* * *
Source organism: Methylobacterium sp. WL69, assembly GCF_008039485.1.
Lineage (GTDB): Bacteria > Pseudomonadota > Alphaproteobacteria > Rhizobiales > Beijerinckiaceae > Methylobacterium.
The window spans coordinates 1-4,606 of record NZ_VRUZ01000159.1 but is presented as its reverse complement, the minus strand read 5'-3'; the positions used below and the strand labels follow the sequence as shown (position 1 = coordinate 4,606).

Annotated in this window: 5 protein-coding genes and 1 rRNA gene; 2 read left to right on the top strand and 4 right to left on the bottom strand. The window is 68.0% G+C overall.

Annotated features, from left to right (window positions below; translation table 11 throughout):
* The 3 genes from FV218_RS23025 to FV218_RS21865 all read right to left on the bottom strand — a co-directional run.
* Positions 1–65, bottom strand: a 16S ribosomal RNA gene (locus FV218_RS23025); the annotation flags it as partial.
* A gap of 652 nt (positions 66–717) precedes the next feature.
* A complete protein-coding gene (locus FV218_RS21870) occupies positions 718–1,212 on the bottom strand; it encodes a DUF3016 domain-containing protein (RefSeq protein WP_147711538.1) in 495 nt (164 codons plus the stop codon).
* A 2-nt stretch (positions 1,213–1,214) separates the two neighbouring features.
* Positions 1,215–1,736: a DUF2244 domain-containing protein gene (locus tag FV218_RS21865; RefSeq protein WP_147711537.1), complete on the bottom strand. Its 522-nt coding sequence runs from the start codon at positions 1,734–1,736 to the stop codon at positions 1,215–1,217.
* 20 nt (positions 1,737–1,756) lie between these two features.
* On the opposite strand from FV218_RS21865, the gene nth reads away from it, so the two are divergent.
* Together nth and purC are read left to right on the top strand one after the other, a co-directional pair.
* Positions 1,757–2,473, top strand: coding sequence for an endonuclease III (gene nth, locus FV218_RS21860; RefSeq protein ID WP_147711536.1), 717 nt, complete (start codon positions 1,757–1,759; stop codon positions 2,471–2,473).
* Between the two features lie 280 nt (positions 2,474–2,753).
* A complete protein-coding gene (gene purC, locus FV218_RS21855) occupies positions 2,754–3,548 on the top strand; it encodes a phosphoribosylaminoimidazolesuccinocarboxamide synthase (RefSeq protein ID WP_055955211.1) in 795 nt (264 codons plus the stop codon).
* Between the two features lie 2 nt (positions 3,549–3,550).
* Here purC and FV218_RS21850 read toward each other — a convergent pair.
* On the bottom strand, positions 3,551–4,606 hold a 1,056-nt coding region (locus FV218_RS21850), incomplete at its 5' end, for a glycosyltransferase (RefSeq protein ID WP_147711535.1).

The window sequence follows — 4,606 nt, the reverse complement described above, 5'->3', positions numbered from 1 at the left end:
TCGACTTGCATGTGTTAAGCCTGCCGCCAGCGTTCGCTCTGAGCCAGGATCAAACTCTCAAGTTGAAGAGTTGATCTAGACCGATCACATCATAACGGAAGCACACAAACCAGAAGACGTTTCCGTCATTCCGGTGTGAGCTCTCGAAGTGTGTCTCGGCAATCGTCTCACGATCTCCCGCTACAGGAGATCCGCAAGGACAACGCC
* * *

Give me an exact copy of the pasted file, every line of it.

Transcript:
Source organism: Methylobacterium sp. WL69, assembly GCF_008039485.1.
Lineage (GTDB): Bacteria > Pseudomonadota > Alphaproteobacteria > Rhizobiales > Beijerinckiaceae > Methylobacterium.
The window spans coordinates 1-4,606 of record NZ_VRUZ01000159.1 but is presented as its reverse complement, the minus strand read 5'-3'; the positions used below and the strand labels follow the sequence as shown (position 1 = coordinate 4,606).

Annotated in this window: 5 protein-coding genes and 1 rRNA gene; 2 read left to right on the top strand and 4 right to left on the bottom strand. The window is 68.0% G+C overall.

Annotated features, from left to right (window positions below; translation table 11 throughout):
* The 3 genes from FV218_RS23025 to FV218_RS21865 all read right to left on the bottom strand — a co-directional run.
* Positions 1–65, bottom strand: a 16S ribosomal RNA gene (locus FV218_RS23025); the annotation flags it as partial.
* A gap of 652 nt (positions 66–717) precedes the next feature.
* A complete protein-coding gene (locus FV218_RS21870) occupies positions 718–1,212 on the bottom strand; it encodes a DUF3016 domain-containing protein (RefSeq protein WP_147711538.1) in 495 nt (164 codons plus the stop codon).
* A 2-nt stretch (positions 1,213–1,214) separates the two neighbouring features.
* Positions 1,215–1,736: a DUF2244 domain-containing protein gene (locus tag FV218_RS21865; RefSeq protein WP_147711537.1), complete on the bottom strand. Its 522-nt coding sequence runs from the start codon at positions 1,734–1,736 to the stop codon at positions 1,215–1,217.
* 20 nt (positions 1,737–1,756) lie between these two features.
* On the opposite strand from FV218_RS21865, the gene nth reads away from it, so the two are divergent.
* Together nth and purC are read left to right on the top strand one after the other, a co-directional pair.
* Positions 1,757–2,473, top strand: coding sequence for an endonuclease III (gene nth, locus FV218_RS21860; RefSeq protein ID WP_147711536.1), 717 nt, complete (start codon positions 1,757–1,759; stop codon positions 2,471–2,473).
* Between the two features lie 280 nt (positions 2,474–2,753).
* A complete protein-coding gene (gene purC, locus FV218_RS21855) occupies positions 2,754–3,548 on the top strand; it encodes a phosphoribosylaminoimidazolesuccinocarboxamide synthase (RefSeq protein ID WP_055955211.1) in 795 nt (264 codons plus the stop codon).
* Between the two features lie 2 nt (positions 3,549–3,550).
* Here purC and FV218_RS21850 read toward each other — a convergent pair.
* On the bottom strand, positions 3,551–4,606 hold a 1,056-nt coding region (locus FV218_RS21850), incomplete at its 5' end, for a glycosyltransferase (RefSeq protein ID WP_147711535.1).

The window sequence follows — 4,606 nt, the reverse complement described above, 5'->3', positions numbered from 1 at the left end:
TCGACTTGCATGTGTTAAGCCTGCCGCCAGCGTTCGCTCTGAGCCAGGATCAAACTCTCAAGTTGAAGAGTTGATCTAGACCGATCACATCATAACGGAAGCACACAAACCAGAAGACGTTTCCGTCATTCCGGTGTGAGCTCTCGAAGTGTGTCTCGGCAATCGTCTCACGATCTCCCGCTACAGGAGATCCGCAAGGACAACGCC